When you first begin to make money, you may experience one of the most satisfying sensations in all of this world. Because of this, the grocery list gets longer. Plus, the search for places to go on vacation in your dreams fits on your phone. Not to mention, there are a lot of other “very important” additions like these.
And last, you find yourself thinking about money entirely by mistake. Therefore, if you have made money, it is equally as crucial to invest that money and use it correctly.
When it comes to our finances, we all have the unfortunate habit of coming across odd pieces of advice, some of which we may have naively followed. However, not all of the advice is actionable. The following are some misconceptions about personal finances that need to be dispelled:
Top Finance Myths Busted
1) Don’t Check Your Credit Score – It’ll Fall
When you check your credit score, the act of doing so does not affect your score. This is because checking your credit score is considered a soft inquiry, which means it doesn’t hurt your credit score. This is true irrespective of the type of loan you are taking, whether a door-to-door cash loan or an unsecured loan. Checking your rating for any of the loans has no bearing on your score at all.
A hard inquiry is when a potential lender looks at your credit report to decide whether or not to lend you money. Hard inquiries could hurt your credit score because they let potential lenders know you are looking for a new loan.
It is strongly suggested that you don’t check your credit score in the days before you apply for a loan or credit card. Instead, you should focus on keeping a good credit history by ensuring all of your payments are on time and keeping the total amount of your debts low.
2) Only High-Net-Worth Individuals Use Financial Advisors
One of the most significant shifts that have taken place in the world of finance over the past few years has been the increasing accessibility of financial advisory services and investment opportunities made possible by advancements in FinTech.
Because of the business model that was utilized to generate profits, investment firms and financial advisers used to be uninterested in working with you unless you had a significant sum of money available to invest. But times have changed.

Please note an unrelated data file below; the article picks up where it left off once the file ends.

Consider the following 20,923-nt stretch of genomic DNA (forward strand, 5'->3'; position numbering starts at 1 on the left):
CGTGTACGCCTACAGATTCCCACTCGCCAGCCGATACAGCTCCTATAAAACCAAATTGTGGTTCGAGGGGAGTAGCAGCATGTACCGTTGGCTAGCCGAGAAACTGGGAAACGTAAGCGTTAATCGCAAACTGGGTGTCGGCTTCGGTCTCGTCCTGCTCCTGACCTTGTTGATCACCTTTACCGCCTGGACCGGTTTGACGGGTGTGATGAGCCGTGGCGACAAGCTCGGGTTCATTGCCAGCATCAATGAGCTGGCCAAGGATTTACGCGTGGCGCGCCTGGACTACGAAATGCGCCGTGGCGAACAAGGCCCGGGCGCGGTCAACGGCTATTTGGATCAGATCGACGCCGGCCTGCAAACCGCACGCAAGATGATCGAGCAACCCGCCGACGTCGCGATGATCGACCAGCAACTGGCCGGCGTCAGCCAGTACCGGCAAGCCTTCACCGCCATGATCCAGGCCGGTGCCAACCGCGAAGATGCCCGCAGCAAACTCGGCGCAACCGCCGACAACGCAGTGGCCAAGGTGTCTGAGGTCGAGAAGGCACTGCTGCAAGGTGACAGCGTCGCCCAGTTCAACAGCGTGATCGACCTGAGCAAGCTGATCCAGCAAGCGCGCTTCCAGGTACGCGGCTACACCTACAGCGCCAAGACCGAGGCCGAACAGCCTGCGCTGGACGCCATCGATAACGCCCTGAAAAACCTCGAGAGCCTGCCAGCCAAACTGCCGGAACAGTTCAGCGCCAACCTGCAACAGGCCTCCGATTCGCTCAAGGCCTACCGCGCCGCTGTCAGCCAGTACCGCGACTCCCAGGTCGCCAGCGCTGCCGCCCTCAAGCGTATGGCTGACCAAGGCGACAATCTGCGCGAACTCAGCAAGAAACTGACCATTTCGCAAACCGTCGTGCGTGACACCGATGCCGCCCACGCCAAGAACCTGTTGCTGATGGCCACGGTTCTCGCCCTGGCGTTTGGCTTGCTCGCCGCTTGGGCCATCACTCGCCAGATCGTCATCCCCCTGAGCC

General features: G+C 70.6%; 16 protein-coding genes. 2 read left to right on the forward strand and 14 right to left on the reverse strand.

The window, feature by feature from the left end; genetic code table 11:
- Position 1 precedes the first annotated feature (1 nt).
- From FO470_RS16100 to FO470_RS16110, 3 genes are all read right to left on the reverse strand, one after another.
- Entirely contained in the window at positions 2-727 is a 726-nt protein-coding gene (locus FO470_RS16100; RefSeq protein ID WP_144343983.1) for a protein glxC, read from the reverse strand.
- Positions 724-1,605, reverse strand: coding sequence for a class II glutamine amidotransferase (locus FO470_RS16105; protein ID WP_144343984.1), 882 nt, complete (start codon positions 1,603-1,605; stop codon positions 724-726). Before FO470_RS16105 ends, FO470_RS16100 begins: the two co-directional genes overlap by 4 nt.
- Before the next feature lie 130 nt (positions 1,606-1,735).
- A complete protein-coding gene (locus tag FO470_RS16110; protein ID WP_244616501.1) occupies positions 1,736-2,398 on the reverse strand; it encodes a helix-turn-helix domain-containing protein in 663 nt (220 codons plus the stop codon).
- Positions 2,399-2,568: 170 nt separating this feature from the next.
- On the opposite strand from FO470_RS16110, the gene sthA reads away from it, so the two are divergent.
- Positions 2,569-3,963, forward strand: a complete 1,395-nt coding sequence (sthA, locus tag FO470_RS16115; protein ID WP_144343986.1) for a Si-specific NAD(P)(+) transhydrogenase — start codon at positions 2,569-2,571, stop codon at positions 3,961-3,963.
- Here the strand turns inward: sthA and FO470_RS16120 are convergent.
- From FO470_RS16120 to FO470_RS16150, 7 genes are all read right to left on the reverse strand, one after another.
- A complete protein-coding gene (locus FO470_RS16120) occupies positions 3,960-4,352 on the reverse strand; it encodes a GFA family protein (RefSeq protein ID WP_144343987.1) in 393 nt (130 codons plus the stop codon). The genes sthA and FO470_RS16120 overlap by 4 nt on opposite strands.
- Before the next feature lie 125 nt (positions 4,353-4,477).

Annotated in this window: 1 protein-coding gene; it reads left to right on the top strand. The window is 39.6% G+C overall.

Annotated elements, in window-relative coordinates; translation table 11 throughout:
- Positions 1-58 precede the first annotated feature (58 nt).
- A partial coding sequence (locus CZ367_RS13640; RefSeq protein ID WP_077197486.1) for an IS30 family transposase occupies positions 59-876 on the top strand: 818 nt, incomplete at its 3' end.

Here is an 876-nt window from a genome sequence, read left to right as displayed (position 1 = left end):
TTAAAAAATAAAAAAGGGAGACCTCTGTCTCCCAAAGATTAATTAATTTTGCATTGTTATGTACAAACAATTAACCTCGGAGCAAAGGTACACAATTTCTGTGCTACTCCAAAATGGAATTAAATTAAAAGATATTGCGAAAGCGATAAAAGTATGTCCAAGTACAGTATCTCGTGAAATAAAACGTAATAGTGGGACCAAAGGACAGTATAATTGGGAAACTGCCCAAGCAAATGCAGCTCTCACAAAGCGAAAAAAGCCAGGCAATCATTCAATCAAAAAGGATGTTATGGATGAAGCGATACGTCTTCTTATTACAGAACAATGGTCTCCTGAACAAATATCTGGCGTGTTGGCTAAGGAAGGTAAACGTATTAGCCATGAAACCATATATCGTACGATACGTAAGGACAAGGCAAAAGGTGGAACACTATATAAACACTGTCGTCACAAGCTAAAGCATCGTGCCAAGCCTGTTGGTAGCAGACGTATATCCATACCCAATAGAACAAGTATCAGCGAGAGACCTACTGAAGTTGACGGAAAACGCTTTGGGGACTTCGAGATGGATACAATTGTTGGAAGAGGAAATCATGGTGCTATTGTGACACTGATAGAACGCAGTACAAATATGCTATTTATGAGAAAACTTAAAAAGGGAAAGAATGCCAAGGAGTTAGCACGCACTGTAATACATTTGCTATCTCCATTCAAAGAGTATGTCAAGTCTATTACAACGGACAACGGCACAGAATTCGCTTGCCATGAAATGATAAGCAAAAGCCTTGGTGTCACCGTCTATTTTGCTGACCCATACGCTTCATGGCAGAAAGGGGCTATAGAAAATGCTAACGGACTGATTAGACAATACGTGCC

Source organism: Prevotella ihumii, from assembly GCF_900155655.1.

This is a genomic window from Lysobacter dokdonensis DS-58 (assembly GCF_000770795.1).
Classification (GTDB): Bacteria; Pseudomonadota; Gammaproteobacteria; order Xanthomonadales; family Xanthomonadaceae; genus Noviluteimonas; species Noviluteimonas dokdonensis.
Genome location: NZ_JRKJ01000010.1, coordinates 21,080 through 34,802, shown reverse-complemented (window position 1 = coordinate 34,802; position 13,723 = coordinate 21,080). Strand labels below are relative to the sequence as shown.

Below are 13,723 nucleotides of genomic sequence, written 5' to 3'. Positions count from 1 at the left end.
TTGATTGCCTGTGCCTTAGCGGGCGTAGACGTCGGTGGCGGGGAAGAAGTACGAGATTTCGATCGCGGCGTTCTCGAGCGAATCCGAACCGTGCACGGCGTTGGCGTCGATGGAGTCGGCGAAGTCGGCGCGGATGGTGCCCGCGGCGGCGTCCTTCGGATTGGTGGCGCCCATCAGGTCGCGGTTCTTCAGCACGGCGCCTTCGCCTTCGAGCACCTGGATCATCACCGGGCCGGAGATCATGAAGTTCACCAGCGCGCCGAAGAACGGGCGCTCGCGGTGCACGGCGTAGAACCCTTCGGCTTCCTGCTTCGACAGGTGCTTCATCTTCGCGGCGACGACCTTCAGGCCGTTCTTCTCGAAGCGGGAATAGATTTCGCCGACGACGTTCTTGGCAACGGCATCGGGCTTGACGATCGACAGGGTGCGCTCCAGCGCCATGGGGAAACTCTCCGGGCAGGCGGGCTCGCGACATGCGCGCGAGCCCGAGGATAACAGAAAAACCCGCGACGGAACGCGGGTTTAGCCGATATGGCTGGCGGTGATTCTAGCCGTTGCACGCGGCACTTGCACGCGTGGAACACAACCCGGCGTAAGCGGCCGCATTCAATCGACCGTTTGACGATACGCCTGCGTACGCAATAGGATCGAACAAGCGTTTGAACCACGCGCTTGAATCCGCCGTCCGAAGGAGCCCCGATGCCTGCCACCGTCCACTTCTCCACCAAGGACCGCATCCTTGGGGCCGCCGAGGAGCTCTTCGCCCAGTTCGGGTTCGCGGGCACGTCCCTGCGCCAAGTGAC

Apps like Wealthify, Tickr, and Clim8 made it possible to invest in funds. You can invest without needing to be knowledgeable about the specific companies and shares that are appropriate to purchase and sell at any particular moment. Plus, you can also get loans for such investments if you’re short on finance. Some companies provide various loan options such as door-to-door cash loans, quick cash loans, and loans for bad credit for their borrowers.
3) Focus On Retirement Shouldn’t Begin Until Age 40
One of the things that are probably one of the last things on your mind when you are in your twenties and thirties is perhaps how you are going to fund retirement. Likely, you’re still climbing the professional ladder. Plus, you must have more immediate monetary objectives in mind.
This is because your pension is essentially an investment. It’s probably the largest one you’ll make, other than perhaps property. If you start to think about it early on, you can help yourself to reap huge rewards later on.
If you are working for someone else, the most critical piece of advice would be to ask your human resources department to talk to you about how your pension is being invested. You need to make sure that you are automatically enrolled in the plan. And you must find out how much money both you and your employer are contributing to the plan every month. This can be done in person or over the phone using a program like Zoom.
If you have any room in your finances, you should seriously consider increasing the percentage that you contribute to your pension by one or two percentage points. This will significantly impact the total amount you accumulate, but it won’t cost you very much in the near term.
4) You Do Not Require Liquidity Funds for Emergencies
You might think you don’t need to worry about your financial future if you have a steady monthly paycheck or other sources of income and a healthy savings portfolio that includes fixed deposits, mutual funds, and savings for retirement.
Many people find themselves in this situation as they believe the myth that it isn’t essential to save money for things that might go wrong.
For you to be able to handle a crisis, you need to have the right tools. What happens if you get hurt while on vacation in a country that doesn’t accept your health insurance? (Seriously, make sure you have health insurance before your vacation!) How will you pay your bills if you don’t have health insurance?
Or, as many salaried workers who have stable jobs have learned, what if a global pandemic causes the economy to go into recession, which in turn causes companies that are doing well to start laying off workers and doing other things to reduce their workforce? This is a situation that many people who get paid a salary are used to.
People who don’t know much about money and finances, in general, tend to have a lot of wrong ideas about money. If you don’t have much experience managing your own money, you might be more likely to believe some of these common misconceptions about money management. On the other hand, if you learn more about personal finance, you might be able to disprove these myths and make more financially sound decisions.
You can also find a lot of free information online that can help you learn about different parts of money. They may be a good way to get started because they give you an overview of the basics of the subject without asking you to do anything.
If you know someone who works in the financial industry, ask them for direction and advice. They might be able to help you out. This is a great way to get started because you will have access to tips and information that only some people know.